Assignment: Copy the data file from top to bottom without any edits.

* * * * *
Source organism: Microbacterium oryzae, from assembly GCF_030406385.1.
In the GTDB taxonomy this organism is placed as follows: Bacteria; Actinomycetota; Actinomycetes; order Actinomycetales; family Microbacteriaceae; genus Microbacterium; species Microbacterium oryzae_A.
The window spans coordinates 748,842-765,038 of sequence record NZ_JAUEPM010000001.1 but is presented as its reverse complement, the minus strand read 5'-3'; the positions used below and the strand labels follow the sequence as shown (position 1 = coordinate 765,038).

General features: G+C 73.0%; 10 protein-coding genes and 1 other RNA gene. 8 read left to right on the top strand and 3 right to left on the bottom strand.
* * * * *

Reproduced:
Source organism: Microbacterium oryzae, from assembly GCF_030406385.1.
In the GTDB taxonomy this organism is placed as follows: Bacteria; Actinomycetota; Actinomycetes; order Actinomycetales; family Microbacteriaceae; genus Microbacterium; species Microbacterium oryzae_A.
The window spans coordinates 748,842-765,038 of sequence record NZ_JAUEPM010000001.1 but is presented as its reverse complement, the minus strand read 5'-3'; the positions used below and the strand labels follow the sequence as shown (position 1 = coordinate 765,038).

General features: G+C 73.0%; 10 protein-coding genes and 1 other RNA gene. 8 read left to right on the top strand and 3 right to left on the bottom strand.